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What is the earning potential with a Celta?

 
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harmonica



Joined: 21 Sep 2009
Posts: 13

PostPosted: Thu Sep 24, 2009 2:24 am    Post subject: What is the earning potential with a Celta? Reply with quote

I am thinking about getting a CELTA so that I can teach English to adults in Chile. My goal is to save a modest amount while I am there, basically enough to pay for my flight out of there and start up cash for my next destination. However, some of what I have read on Dave's has been a little discouraging. Can anyone give me an idea of how much I can expect to earn with a Celta & 1 yr experience? Also, I've heard that Santiago is very polluted & having lived in some pretty polluted places already, I'd like to avoid that. I would appreciate any input on other Chilean cities. Thanks.
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SeHablaIngles



Joined: 17 Nov 2009
Posts: 35
Location: Santiago

PostPosted: Thu Nov 19, 2009 6:28 pm    Post subject: Reply with quote

Hi Harmonica,

The CELTA teaching qualification is very much sought after here in Chile. Salaries here vary between hourly rates and monthly salaries.

You can easily live here teaching only 20 hours a week. If you want to save then you need to get a private student or two.

A school typically pays between $5,000 and $7,500 per hour (that's 10 to 15 US dollars). With private students you can get twice that.

Santiago is quite polluted but it the country is amazing. Well worth the trip.

I'm trying to get a new forum off the ground aimed specifically at Chile.

MOD EDIT-SEE WARNING BELOW
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harmonica



Joined: 21 Sep 2009
Posts: 13

PostPosted: Fri Nov 20, 2009 9:49 pm    Post subject: Reply with quote

Thanks for the reply profe. From most of the things I have read, it sounds like saving even a modest amount in Chile is quite difficult. I may look into teaching in Uruguay or Japan.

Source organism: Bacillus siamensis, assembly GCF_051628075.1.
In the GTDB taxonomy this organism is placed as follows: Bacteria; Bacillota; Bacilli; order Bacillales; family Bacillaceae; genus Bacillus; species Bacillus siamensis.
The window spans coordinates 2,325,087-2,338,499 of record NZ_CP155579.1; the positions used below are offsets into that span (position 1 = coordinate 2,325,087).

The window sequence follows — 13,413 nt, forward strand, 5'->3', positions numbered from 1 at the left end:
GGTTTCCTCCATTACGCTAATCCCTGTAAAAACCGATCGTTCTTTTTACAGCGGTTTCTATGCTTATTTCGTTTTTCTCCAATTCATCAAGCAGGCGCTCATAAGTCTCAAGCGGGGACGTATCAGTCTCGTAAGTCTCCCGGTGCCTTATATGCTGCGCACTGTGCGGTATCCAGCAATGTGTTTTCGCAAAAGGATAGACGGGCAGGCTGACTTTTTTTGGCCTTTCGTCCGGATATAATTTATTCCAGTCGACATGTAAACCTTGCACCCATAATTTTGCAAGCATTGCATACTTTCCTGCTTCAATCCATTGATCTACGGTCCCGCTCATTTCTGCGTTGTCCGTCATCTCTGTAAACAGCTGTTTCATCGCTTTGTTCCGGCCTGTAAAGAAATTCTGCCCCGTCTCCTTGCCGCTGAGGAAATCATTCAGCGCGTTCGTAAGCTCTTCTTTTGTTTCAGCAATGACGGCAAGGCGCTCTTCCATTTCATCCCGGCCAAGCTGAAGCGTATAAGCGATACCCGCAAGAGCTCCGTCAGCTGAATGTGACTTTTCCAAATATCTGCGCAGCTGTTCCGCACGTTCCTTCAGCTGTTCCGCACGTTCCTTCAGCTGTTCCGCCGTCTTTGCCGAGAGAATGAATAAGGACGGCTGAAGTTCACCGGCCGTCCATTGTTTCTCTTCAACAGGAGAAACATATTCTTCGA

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RabbitWho



Joined: 16 Jan 2010
Posts: 32
Location: Spain

PostPosted: Fri Jan 22, 2010 9:46 am    Post subject: Reply with quote

As far as I know if you're looking to make money the two best countries to teach in are Germany (If you're an EU citizen and speak German) or Korea (If you're from the US, American English is in great demand)

I'm looking to learn Spanish and survive..that's why i'm reading these forums.

Is there anywhere to go to get a proper run down of the Cost of living in Chile?

is Santiago the only place it's possible to teach?

What, if the wages are 10-15 american dollars an hour, what is the rent for a single room and cost of food / electricity / water for a month?
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SeHablaIngles



Joined: 17 Nov 2009
Posts: 35
Location: Santiago

PostPosted: Fri Jan 22, 2010 11:21 am    Post subject: Reply with quote

RabbitWho wrote:
As far as I know if you're looking to make money the two best countries to teach in are Germany (If you're an EU citizen and speak German) or Korea (If you're from the US, American English is in great demand)

I'm looking to learn Spanish and survive..that's why i'm reading these forums.

Is there anywhere to go to get a proper run down of the Cost of living in Chile?

is Santiago the only place it's possible to teach?